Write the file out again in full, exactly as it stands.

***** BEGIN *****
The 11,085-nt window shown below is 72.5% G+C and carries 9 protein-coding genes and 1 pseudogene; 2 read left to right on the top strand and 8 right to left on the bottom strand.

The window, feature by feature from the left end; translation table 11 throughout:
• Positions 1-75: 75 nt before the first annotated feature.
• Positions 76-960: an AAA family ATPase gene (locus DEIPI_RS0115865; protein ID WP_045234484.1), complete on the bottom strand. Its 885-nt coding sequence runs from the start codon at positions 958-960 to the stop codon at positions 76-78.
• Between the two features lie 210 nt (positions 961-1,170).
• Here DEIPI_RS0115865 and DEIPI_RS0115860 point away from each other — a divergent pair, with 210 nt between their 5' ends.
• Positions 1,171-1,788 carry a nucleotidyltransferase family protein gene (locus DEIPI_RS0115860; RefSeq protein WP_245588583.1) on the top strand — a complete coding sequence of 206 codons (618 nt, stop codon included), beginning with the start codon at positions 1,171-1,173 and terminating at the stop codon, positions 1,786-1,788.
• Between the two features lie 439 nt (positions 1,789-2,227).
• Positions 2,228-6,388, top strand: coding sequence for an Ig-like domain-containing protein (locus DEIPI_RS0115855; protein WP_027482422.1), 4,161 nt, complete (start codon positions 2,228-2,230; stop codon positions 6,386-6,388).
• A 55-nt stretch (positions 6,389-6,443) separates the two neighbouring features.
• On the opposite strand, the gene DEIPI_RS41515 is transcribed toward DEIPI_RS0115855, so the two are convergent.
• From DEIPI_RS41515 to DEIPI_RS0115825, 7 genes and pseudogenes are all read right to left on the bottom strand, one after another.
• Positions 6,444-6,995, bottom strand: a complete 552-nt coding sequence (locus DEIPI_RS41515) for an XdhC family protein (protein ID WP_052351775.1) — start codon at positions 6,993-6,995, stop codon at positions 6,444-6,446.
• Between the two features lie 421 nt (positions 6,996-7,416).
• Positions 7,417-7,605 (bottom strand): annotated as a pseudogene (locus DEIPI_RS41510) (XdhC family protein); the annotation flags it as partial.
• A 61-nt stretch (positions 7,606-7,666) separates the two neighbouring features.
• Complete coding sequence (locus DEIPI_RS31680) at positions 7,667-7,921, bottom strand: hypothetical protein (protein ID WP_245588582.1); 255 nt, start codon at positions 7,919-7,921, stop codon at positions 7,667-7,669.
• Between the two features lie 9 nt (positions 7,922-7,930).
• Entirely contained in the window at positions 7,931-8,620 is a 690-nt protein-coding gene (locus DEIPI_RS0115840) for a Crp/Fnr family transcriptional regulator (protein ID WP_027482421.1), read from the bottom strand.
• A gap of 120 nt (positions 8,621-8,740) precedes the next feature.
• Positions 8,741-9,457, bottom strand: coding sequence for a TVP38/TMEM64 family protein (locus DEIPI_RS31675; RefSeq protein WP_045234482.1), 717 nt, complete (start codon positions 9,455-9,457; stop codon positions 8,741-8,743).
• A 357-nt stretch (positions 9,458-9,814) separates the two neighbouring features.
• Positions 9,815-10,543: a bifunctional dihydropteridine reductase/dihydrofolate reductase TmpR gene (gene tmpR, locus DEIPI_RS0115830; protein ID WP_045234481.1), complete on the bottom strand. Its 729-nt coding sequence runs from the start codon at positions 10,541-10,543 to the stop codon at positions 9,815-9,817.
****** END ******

The 11,085-nt window shown below is 72.5% G+C and carries 9 protein-coding genes and 1 pseudogene; 2 read left to right on the top strand and 8 right to left on the bottom strand.

The window, feature by feature from the left end; translation table 11 throughout:
• Positions 1-75: 75 nt before the first annotated feature.
• Positions 76-960: an AAA family ATPase gene (locus DEIPI_RS0115865; protein ID WP_045234484.1), complete on the bottom strand. Its 885-nt coding sequence runs from the start codon at positions 958-960 to the stop codon at positions 76-78.
• Between the two features lie 210 nt (positions 961-1,170).
• Here DEIPI_RS0115865 and DEIPI_RS0115860 point away from each other — a divergent pair, with 210 nt between their 5' ends.
• Positions 1,171-1,788 carry a nucleotidyltransferase family protein gene (locus DEIPI_RS0115860; RefSeq protein WP_245588583.1) on the top strand — a complete coding sequence of 206 codons (618 nt, stop codon included), beginning with the start codon at positions 1,171-1,173 and terminating at the stop codon, positions 1,786-1,788.
• Between the two features lie 439 nt (positions 1,789-2,227).
• Positions 2,228-6,388, top strand: coding sequence for an Ig-like domain-containing protein (locus DEIPI_RS0115855; protein WP_027482422.1), 4,161 nt, complete (start codon positions 2,228-2,230; stop codon positions 6,386-6,388).
• A 55-nt stretch (positions 6,389-6,443) separates the two neighbouring features.
• On the opposite strand, the gene DEIPI_RS41515 is transcribed toward DEIPI_RS0115855, so the two are convergent.
• From DEIPI_RS41515 to DEIPI_RS0115825, 7 genes and pseudogenes are all read right to left on the bottom strand, one after another.
• Positions 6,444-6,995, bottom strand: a complete 552-nt coding sequence (locus DEIPI_RS41515) for an XdhC family protein (protein ID WP_052351775.1) — start codon at positions 6,993-6,995, stop codon at positions 6,444-6,446.
• Between the two features lie 421 nt (positions 6,996-7,416).
• Positions 7,417-7,605 (bottom strand): annotated as a pseudogene (locus DEIPI_RS41510) (XdhC family protein); the annotation flags it as partial.
• A 61-nt stretch (positions 7,606-7,666) separates the two neighbouring features.
• Complete coding sequence (locus DEIPI_RS31680) at positions 7,667-7,921, bottom strand: hypothetical protein (protein ID WP_245588582.1); 255 nt, start codon at positions 7,919-7,921, stop codon at positions 7,667-7,669.
• Between the two features lie 9 nt (positions 7,922-7,930).
• Entirely contained in the window at positions 7,931-8,620 is a 690-nt protein-coding gene (locus DEIPI_RS0115840) for a Crp/Fnr family transcriptional regulator (protein ID WP_027482421.1), read from the bottom strand.
• A gap of 120 nt (positions 8,621-8,740) precedes the next feature.
• Positions 8,741-9,457, bottom strand: coding sequence for a TVP38/TMEM64 family protein (locus DEIPI_RS31675; RefSeq protein WP_045234482.1), 717 nt, complete (start codon positions 9,455-9,457; stop codon positions 8,741-8,743).
• A 357-nt stretch (positions 9,458-9,814) separates the two neighbouring features.
• Positions 9,815-10,543: a bifunctional dihydropteridine reductase/dihydrofolate reductase TmpR gene (gene tmpR, locus DEIPI_RS0115830; protein ID WP_045234481.1), complete on the bottom strand. Its 729-nt coding sequence runs from the start codon at positions 10,541-10,543 to the stop codon at positions 9,815-9,817.